A recent Inc. article cited 10 common bad habits that endanger our health, hamper our productivity, and harm our relationships. Some habits identified are widely acknowledged “no-nos,” such as cigarette smoking and using electronic devices before bed. Other cited habits that I personally struggle with are keeping a cluttered desk and snacking out of stress or boredom. The article is worth a read, but, given both their personal and professional implications, three bad habits really struck a chord with me:
Complaining in excess of 30 minutes a day damages a person’s brain, according to research by Stanford University biology/neurology professor Robert Sapolsky. Whether you’re the griper or the listener, persistent exposure to negativity peels back neurons in the hippocampus – the part of the brain used for problem solving and cognitive function. Over time, complaining becomes habitual, and, if you’re surrounded by complainers, you’re more likely to become one.
To keep my brain as sharp as possible, I surround myself with positive people. Chronic complainers who consistently give voice to what’s wrong in their lives or who persist in seeing the world from a “glass half empty” perspective drain my energy and I avoid them. I also strive to practice discernment instead of judgement. Discernment is looking at a situation and saying, “I would have handled it differently.” Judgement is saying, “I can’t believe the fool did that.” Judgement is draining, discernment is not.
“Gossip creates gall, envy, and torture that disrupt digestion and create mal-stress,” writes Dr. Kathy Dooley. “This stress exacerbates anxiety, tension headaches, and other pre-existing symptoms associated with stress.” On top of the physical maladies a gossiper themselves can experience, their words can hurt others and disrupt otherwise healthy workplace relationships and environments.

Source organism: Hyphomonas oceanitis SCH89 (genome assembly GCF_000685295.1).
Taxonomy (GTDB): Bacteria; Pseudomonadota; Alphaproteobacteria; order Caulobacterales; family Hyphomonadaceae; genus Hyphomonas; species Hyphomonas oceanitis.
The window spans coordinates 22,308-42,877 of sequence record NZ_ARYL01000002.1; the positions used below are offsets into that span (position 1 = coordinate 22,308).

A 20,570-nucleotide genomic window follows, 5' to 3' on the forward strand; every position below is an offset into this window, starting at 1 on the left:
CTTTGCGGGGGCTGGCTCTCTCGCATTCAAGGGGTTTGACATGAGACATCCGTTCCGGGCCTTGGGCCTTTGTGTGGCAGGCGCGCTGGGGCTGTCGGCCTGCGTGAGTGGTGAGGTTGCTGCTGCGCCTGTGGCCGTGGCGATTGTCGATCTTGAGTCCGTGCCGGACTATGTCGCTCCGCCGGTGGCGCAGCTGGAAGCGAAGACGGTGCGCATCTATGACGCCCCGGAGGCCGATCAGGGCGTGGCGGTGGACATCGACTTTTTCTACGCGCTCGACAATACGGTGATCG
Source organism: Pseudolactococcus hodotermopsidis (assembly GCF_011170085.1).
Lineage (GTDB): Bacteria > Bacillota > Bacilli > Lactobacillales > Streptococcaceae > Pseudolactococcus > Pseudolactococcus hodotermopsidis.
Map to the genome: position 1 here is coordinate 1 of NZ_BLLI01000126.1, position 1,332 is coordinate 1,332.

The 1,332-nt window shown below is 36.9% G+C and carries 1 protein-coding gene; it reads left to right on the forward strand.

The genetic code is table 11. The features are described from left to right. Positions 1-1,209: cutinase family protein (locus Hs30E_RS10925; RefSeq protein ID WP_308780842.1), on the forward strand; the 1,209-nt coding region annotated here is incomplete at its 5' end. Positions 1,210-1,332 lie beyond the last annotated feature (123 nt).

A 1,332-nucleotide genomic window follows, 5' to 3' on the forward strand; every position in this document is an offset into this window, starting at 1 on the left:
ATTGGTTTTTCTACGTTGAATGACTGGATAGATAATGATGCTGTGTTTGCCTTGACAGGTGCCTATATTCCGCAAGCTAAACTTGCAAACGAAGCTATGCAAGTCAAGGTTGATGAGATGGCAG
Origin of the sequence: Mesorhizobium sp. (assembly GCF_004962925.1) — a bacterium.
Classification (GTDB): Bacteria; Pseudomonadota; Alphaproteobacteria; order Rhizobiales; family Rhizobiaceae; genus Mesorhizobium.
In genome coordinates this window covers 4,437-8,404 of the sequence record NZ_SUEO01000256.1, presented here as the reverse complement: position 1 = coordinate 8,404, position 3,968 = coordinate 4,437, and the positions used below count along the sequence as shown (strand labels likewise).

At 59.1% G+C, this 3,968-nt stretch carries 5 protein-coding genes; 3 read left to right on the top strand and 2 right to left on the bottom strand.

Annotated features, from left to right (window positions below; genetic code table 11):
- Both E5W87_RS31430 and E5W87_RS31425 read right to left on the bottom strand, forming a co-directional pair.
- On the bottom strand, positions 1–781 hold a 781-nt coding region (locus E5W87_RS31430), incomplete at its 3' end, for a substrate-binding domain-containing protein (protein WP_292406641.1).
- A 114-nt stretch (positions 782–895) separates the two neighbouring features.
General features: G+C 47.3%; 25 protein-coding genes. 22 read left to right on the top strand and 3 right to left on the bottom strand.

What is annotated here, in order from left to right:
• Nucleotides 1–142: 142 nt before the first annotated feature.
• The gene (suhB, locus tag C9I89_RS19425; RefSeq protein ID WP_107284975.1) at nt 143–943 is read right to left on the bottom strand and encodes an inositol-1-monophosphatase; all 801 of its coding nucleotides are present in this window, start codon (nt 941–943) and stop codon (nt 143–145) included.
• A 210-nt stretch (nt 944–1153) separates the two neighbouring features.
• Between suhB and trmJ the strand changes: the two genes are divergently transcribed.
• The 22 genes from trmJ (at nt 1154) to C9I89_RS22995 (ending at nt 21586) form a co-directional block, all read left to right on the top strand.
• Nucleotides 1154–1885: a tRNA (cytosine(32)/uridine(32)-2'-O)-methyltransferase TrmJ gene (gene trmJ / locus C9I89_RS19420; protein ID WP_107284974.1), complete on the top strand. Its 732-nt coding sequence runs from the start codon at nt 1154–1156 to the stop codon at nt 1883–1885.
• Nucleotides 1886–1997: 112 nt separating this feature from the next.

When I witness high school level social interactions in a professional world, gossip usually plays a large part. My customary counsel is never to say anything behind a person’s back that you wouldn’t say to their face. Of course, in business, there are times when we have to coach up or part ways with an associate and determining the right course of action requires discussing the person without them present. But if you have your coworkers, clients, and the business’ best interests at heart, the odds are any discussions will be devoid of gossip.
All of us fall short sometimes. But explaining why we failed doesn’t negate the fact we did. Nor does prefacing a new project with a big disclaimer so we have a ready excuse when we don’t succeed.
“Wisdom stems from personal accountability. We all make mistakes; own them… learn from them. Don’t throw away the lesson by blaming others,” advises behavior scientist and author Steve Maraboli.
Setting SMART (specific, measurable, attainable, realistic, time-bound) goals at the outset of any project increases the likelihood of repeated success. And embracing failures when they do occur demonstrates maturity and self-awareness. In my experience, people who succeed more than they fail and who own up to their failures are best suited for leadership roles.